Millennials love to rent, but do they know how to get the coverage they need?
Insurance agents looking to make inroads among millennials can start by pitching a product that perfectly fits their current lifestyle: renter’s insurance. As of 2016, 65% of those under the age of 35 rented their homes. Likewise, 41% of households headed by someone between the ages of 35 and 44 were also renters, according to Pew Research. Those numbers mark a sharp rise from 2008, when the percentages were 57% and 31%, respectively.
To be sure, millennials are putting down a lot of money to rent their homes. RENTCafé, a rental apartment search site, estimates the average millennial will pay $92,600 in rent before they reach age 30. To them, the tradeoff is worth the freedom to move whenever they want without being tied down to a mortgage.
That doesn’t mean that apartment-renting millennials shouldn’t have coverage of their own, however. Insurance agents reaching out to this demographic can meet them where they live — so to speak — and help them understand how important it is to protect their homes and belongings even if they don’t own the property.
What’s Covered If the Worst Happens?
Although landlords typically cover damage to a building, that protection doesn’t extend to the contents of an individual apartment. For that, millennials will need a renter’s insurance policy.
However, many millennials might hold off on getting a policy they need because they don’t believe their belongings are worth that much. This assumption is often mistaken, with Allstate estimating that the typical renter owns about $30,000 in possessions. If they don’t believe it, have your client make an inventory of all they own and what they paid for each piece. Using that figure as a guideline, you and your client can calculate a coverage limit.
Renter’s insurance doesn’t just pay for lost items, however. If someone is injured at your client’s apartment, policies usually include liability coverage for related medical expenses. In addition, a renter’s insurance contract may reimburse policyholders in the event they need to stay elsewhere if their unit is in need of repairs.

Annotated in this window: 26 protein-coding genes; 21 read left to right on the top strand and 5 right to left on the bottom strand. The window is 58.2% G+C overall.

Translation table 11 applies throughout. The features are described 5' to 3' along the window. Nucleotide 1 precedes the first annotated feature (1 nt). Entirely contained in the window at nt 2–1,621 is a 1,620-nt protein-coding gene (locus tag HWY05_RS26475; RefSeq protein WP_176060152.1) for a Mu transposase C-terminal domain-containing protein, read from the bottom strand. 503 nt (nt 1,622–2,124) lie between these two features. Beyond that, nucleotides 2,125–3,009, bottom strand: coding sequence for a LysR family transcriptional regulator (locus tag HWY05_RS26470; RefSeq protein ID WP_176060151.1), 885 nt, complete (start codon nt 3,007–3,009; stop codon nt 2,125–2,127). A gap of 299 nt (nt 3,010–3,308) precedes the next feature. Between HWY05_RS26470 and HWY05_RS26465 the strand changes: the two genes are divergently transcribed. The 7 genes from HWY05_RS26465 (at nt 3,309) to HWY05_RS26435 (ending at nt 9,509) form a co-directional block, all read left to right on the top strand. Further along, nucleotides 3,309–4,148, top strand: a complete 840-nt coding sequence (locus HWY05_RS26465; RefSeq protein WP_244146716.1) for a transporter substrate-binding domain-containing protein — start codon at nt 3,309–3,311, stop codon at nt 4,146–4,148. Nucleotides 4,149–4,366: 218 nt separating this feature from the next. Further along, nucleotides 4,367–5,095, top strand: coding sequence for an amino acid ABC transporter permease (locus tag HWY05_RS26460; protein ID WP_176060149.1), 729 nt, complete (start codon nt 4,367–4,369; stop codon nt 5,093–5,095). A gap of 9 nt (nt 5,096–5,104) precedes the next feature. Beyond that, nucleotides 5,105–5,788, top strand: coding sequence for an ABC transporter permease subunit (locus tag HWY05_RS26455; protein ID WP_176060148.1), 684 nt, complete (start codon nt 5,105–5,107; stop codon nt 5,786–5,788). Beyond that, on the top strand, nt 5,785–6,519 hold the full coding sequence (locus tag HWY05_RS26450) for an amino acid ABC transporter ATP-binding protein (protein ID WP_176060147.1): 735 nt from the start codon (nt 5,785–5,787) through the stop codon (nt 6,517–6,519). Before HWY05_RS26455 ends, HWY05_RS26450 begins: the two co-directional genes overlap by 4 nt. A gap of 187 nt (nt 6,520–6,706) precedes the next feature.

Why Do You Think You Can’t Afford It?
Despite what many younger consumers think, renter’s insurance is surprisingly affordable. The Insurance Information Institute (III) puts the average renter’s insurance premium at $188 as of 2015, which comes out to around $16 a month. By shopping multiple quotes, you’ll be able to spot one at the right price for your client.
There are ways to bring that rate down even more. Some insurers offer discounts if renters install their own security devices, like security systems and smoke detectors (although they need to check with the landlord first). Setting up automatic payments can cut rates as well. Taking on a higher deductible also pushes down the premium, but your client would need to have enough saved to cover that amount.
Premiums are also calculated on the coverage limit option the policyholders select. If they pick actual cash value, they’ll be paid based on the replacement cost of the item, minus any depreciation. A reimbursement provision fully reimburses the piece’s value when the claim is made. While the second option bumps up the premium, it may be worth it if the renter owns some particularly expensive pieces.
How Long Do You Plan on Renting?
According to recent data, millennials don’t seem to be in a huge rush to buy homes. The U.S. Census Bureau found that in the fourth quarter of last year, the percentage of millennials who owned homes dropped to 35.3% in the first quarter, down from 36% in the previous quarter. While this may have to do with high prices, it shows that young clients — especially those who plan on renting for the time being — can’t afford to keep putting off the coverage they need.
For agents, this demographic trend presents an opportunity to work with clients in need of renter’s insurance — among other products. Once you’ve sold clients and prospects a renter’s policy, you’ll have begun a relationship that you can nurture as they marry, start a family, and, yes, finally buy a home.